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  • Writer's pictureHoyt, Filippetti & Malaghan, LLC

IRS Denies Basis Step-up for Assets of Irrevocable Grantor Trust Not Included in Grantor’s Estate



The IRS on March 29 released Rev. Rul. 2023-2, which confirms that the assets of an irrevocable grantor trust not includable in the grantor’s gross estate do not receive a basis adjustment under Internal Revenue Code Section 1014.


In the revenue ruling’s fact pattern, individual A established an irrevocable trust in which A transferred assets to the trust, making a completed gift for gift tax purposes. A retained a grantor trust power, pursuant to Sections 671-678, which caused A to be treated as the owner of the trust for income tax purposes. The retained grantor trust power did not cause the trust assets to be includable in A’s gross estate.


In general, property acquired or passed from the decedent receives a basis adjustment equal to the property’s fair market value at the date of the decedent’s death under Section 1014(a)(1). The ruling delineates the seven types of property, described in Section 1014(b), that would be considered to have been acquired from or to have passed from the decedent for purposes of a basis adjustment.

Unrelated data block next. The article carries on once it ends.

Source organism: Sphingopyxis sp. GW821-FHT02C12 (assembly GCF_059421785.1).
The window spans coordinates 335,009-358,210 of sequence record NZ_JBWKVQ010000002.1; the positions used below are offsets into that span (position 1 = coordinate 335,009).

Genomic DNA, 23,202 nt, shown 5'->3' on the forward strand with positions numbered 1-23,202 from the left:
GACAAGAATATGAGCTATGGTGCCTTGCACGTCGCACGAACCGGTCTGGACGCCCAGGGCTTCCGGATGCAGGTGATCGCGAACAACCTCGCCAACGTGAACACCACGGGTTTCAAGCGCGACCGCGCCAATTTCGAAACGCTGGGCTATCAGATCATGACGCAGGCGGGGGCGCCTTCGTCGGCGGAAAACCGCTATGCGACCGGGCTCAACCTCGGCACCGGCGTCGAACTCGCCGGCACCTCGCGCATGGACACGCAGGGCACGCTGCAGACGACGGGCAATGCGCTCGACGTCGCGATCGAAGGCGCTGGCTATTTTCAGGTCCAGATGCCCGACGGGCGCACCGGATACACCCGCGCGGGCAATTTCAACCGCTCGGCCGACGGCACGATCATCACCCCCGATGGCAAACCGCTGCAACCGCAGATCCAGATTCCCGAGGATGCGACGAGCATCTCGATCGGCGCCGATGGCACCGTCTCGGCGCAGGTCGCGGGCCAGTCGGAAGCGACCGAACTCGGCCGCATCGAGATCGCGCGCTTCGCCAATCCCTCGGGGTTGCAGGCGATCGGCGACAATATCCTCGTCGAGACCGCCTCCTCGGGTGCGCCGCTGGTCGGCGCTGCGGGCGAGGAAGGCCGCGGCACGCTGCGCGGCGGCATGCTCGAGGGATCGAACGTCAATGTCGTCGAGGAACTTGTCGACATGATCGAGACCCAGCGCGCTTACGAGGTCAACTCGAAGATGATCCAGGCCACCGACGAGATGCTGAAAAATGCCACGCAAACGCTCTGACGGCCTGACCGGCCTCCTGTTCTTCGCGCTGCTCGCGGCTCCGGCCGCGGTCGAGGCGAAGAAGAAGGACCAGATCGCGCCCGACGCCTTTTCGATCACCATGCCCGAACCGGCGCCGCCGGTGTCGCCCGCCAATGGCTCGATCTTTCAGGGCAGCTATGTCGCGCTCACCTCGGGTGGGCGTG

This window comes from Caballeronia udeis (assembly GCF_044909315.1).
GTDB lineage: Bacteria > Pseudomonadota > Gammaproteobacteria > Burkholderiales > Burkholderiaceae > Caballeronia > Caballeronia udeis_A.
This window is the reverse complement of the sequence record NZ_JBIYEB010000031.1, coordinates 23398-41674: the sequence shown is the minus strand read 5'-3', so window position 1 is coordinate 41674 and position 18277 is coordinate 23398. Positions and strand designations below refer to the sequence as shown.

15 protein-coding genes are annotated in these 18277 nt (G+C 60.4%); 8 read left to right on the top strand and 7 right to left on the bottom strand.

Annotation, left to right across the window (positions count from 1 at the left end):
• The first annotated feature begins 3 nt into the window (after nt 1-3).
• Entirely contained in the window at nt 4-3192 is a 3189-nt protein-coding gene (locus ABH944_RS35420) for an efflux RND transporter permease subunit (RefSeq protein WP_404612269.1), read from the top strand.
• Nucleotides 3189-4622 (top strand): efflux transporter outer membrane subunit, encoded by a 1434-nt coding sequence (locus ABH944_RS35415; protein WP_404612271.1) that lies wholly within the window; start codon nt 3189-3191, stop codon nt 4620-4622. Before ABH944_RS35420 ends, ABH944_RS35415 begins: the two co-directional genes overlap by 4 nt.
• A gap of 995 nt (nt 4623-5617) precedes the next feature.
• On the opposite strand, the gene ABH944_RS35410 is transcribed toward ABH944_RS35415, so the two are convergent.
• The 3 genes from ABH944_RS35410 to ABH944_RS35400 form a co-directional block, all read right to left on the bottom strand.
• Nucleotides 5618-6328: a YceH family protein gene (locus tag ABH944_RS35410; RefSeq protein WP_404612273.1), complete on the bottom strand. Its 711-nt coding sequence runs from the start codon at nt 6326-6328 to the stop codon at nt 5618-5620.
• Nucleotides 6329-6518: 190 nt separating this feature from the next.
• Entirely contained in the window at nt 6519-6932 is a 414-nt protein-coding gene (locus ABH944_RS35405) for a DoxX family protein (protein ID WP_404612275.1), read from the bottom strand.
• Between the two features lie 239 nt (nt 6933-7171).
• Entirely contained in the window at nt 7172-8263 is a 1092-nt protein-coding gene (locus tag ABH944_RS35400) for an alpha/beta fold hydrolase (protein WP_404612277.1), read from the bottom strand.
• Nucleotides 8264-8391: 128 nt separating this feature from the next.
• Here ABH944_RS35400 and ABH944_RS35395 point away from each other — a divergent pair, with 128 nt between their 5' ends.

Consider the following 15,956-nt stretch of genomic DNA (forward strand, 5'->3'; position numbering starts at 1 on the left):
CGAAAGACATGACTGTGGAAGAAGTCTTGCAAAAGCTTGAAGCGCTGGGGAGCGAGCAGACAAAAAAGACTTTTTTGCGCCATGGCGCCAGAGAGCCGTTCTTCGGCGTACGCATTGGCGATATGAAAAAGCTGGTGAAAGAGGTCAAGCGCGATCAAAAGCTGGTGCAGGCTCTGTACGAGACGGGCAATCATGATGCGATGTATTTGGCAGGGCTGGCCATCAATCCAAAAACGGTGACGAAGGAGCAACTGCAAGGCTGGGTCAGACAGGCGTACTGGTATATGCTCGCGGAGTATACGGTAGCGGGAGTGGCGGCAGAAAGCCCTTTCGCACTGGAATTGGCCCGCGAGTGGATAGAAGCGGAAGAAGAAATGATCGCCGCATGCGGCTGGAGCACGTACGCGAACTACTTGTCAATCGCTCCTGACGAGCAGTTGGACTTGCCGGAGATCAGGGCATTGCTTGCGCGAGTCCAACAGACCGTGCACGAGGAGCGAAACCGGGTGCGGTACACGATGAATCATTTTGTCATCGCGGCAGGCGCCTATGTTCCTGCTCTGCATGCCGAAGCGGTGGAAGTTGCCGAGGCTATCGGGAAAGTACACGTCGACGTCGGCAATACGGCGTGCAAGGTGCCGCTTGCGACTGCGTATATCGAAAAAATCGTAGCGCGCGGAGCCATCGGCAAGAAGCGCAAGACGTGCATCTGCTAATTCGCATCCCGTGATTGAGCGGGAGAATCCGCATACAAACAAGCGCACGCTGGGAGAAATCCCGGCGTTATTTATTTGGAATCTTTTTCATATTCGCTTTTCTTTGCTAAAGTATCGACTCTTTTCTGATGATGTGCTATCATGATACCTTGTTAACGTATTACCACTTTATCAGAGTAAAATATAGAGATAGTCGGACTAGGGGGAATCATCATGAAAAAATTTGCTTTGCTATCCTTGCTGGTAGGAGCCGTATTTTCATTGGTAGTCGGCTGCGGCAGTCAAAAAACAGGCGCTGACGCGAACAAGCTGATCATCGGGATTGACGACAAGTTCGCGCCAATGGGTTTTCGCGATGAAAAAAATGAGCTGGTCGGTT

The ruling concludes that, at A’s death, the trust assets did not fall within any of the seven types of property described in Section 1014(b). Therefore, the trust assets would not receive a basis adjustment under Section 1014(a) and, immediately after A’s death, the basis of the trust assets would be the same basis they had immediately before A’s death.


The IRS specifically clarifies that this ruling does not change the result in Rev. Rul. 84-139, in which property acquired from a nonresident, non-citizen decedent that is not included in the decedent’s U.S. gross estate may receive a basis adjustment under Section 1014, if the property is acquired by bequest, devise or inheritance within the meaning of Section 1014(b)(1) or is otherwise specifically described in Section 1014(b).


The IRS went out of its way in the fact pattern to state that, at A’s death, trust debt did not exceed the basis of trust assets, nor did A or the trust hold a note on which the other was the obligor. If the situation were different, might the IRS deem debt in excess of basis a sale or exchange upon the death of A? A discussion for another time.


If you have questions, contact HFM today. Our professionals are well versed on the latest issues to provide our clients with professional, personalized services.


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